If you turn on the news, for every hour of negative headlines, there are only seconds dedicated to featuring stories of hope. While it is essential to stay informed, it will be necessary to limit screen time and its constant barrage of negativity in order to avoid burnout. Choose high-value, reputable news sources for updates. Be sure to find stories of hope and connectedness as well.
Let go of the guilt
For those of us with partners, children, or other members of a household, we recognize that we may be their greatest risk factor for becoming infected. This is a heavy burden to bear, and it’s essential that we do not allow that to prevent us from being effective at work. It is important to remember that our roles provide enormous benefit to our families. They love us. They are proud of us. They will not hold it against us. So, we cannot hold it against ourselves. That being said, please do everything you can to create layers of protection between your home and the items that go in and out of the hospital (see below)!
Everyone copes with stress differently, and it will be important to rest and decompress from work.
Make your home as safe as possible
Follow all of the normal standard precautions: wash your hands, don’t touch your face, maintain distance of 6 feet when possible, wash your hands, and wash your hands some more. But given the high risk that we have of being exposed at work, what else can you do? We’d recommend wearing clothes into the hospital that do not require dry cleaning, and if possible, change your clothes when arriving to the hospital and prior to leaving work. Leave shoes and bags in a garage, mudroom, or other decontamination area at home. Consider showering as soon as you get home. Always sanitize your hands after touching public items and before touching your phone! Consider stocking up on basic flu diagnostic gear and treatments like a thermometer, sat/heart rate probe, over-the-counter medicines, etc. Set up contingency plans now for yourself and your loved ones in the event that one of you becomes infected. Where will you quarantine? Who will you go to for medical help? Plan this ahead of time, and it will reduce stress and anxiety.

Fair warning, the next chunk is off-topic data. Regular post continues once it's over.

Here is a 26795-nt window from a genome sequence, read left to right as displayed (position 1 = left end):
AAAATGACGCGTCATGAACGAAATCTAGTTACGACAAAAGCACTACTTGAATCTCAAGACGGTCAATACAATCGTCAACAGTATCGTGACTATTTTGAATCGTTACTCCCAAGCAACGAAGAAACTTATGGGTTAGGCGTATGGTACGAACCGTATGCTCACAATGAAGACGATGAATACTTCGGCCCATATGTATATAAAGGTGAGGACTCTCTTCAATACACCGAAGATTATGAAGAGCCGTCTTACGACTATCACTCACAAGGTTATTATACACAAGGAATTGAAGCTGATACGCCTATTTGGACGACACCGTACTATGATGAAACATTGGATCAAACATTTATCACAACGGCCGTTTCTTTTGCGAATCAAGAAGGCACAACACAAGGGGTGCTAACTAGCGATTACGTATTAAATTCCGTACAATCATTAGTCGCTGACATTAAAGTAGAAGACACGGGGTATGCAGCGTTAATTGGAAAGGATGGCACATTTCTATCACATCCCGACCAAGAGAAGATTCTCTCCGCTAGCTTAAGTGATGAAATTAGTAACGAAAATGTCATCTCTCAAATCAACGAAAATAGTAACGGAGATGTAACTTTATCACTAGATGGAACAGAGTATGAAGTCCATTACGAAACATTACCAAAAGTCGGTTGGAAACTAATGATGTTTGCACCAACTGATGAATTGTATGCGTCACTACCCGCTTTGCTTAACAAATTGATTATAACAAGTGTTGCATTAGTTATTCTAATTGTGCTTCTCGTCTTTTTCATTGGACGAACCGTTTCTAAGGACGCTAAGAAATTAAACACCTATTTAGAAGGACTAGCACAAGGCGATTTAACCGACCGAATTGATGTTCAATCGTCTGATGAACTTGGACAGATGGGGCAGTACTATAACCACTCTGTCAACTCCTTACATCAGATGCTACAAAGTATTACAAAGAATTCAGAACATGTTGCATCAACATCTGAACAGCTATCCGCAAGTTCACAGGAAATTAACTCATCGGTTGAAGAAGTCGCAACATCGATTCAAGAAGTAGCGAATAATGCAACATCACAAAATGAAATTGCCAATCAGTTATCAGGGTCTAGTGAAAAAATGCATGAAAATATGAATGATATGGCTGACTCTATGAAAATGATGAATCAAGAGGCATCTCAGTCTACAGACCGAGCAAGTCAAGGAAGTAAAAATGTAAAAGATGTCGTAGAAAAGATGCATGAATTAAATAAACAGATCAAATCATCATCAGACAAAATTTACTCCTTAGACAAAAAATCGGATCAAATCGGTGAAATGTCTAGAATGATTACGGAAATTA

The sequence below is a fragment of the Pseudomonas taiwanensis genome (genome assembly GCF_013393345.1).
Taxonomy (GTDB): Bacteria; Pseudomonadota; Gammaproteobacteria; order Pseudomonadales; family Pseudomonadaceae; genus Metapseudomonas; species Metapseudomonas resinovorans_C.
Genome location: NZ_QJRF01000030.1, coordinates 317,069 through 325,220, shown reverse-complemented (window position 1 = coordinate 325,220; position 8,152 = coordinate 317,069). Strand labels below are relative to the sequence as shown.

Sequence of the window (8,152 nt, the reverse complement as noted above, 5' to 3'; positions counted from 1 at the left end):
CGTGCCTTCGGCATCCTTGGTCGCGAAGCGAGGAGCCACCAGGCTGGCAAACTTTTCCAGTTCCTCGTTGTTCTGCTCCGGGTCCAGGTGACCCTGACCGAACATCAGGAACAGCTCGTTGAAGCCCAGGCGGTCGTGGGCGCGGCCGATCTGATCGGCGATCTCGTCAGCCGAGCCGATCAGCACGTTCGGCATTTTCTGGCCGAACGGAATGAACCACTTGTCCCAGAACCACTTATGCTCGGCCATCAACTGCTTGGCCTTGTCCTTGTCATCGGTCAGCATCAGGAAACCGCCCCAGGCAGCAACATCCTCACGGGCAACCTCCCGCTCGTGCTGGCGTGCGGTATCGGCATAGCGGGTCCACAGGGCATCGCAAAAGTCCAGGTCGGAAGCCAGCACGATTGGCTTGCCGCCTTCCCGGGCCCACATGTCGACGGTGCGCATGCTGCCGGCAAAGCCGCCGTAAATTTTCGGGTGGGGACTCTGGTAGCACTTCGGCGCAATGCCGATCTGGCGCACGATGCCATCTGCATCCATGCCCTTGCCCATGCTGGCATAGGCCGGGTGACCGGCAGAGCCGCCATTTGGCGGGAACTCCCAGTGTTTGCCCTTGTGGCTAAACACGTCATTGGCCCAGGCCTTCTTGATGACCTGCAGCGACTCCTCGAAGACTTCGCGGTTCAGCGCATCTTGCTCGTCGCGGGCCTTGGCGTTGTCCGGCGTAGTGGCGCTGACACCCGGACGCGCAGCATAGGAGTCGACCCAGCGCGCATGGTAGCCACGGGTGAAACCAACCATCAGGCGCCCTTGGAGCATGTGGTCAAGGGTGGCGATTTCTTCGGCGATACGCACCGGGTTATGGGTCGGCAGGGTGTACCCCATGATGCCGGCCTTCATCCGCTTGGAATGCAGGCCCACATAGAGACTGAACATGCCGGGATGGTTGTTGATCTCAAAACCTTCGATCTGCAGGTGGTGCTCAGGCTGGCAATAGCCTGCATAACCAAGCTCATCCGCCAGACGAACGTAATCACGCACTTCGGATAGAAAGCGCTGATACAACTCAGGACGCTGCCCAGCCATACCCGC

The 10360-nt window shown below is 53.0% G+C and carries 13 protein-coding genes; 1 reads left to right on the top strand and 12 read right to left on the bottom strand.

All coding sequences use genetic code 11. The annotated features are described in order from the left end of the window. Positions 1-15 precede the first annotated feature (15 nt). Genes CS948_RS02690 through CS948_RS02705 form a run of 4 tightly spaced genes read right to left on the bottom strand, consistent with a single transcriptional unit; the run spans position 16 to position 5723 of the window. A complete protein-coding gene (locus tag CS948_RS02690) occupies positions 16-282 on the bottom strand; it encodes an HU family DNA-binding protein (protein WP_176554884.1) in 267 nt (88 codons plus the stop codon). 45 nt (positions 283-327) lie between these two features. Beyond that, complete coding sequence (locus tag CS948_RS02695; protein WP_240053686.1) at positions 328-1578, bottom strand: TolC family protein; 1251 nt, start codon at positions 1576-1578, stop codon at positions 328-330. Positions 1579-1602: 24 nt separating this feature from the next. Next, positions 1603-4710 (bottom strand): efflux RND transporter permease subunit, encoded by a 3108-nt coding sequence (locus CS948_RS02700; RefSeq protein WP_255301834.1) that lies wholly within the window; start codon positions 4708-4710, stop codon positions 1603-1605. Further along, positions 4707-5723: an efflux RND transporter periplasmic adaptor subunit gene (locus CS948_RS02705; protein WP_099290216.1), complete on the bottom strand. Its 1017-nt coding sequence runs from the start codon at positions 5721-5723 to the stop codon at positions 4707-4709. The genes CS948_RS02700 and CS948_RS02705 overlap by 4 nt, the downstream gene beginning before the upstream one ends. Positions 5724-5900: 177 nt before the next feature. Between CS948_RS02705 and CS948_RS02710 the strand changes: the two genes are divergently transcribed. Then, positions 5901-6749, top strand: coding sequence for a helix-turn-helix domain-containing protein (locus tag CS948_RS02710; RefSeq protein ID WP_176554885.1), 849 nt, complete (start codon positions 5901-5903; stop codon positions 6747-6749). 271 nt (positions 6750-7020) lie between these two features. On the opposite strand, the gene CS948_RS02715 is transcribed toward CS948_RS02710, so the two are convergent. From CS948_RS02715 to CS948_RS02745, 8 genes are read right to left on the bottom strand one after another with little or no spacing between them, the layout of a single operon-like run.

Delegate non-essential tasks
The world is changing, but we all still need to eat, clean, renew prescriptions, and take care of everyday needs—including finding toilet paper! Many of us have aging parents who require additional support or young children who are now out of school. Trying to balance career and life can be a challenge, especially in times like these. Remember, it takes a village. There are a number of emerging resources to help run errands, deliver groceries, and even provide education and entertainment. Leverage any and all of these to help you. Be sure to sanitize deliveries to your home as much as possible.
Team is more important than ever
Remember that we are all in this together. Emotions will be high. People may behave in manners that are not their norm. Be understanding, forgiving, and kind. Be aware of your own feelings and anxiety as well to avoid taking out stress on those around you.
Recognize signs of burnout
Health care providers around the world are describing physical and mental exhaustion. All health care providers during this time are at risk for depression and burnout. If you are feeling overwhelmed by emotions of sadness, anxiety, and worry, or if you are having difficulty enjoying activities or eating and sleeping, please ask for help.
The end result
This is a scary time for all of us. No doubt people are already longing for the moments when we can talk about the pandemic in the past tense.
Our hope is that despite the tragic loss of lives, we will come out of this stronger from a medical standpoint—better emergency preparedness plans, more experienced airway protocols, as well as more robust ECMO programs and telemedicine options. We also hope to be stronger from a societal standpoint—unifying against a cause, redefining bravery, and celebrating forgotten heroes. Certainly, being front line practitioners during this pandemic will make us all stronger as individuals.
To all of our readers—please be safe, be well, and don’t forget to be a helper.
When I was a boy and I would see scary things in the news, my mother would say to me “Look for helpers. You will always find people who are helping.” To this day, especially in times of disaster, I remember my mother’s words and I am always comforted by realizing that there are still so many helpers – so many caring people in this world. –Mr. Rogers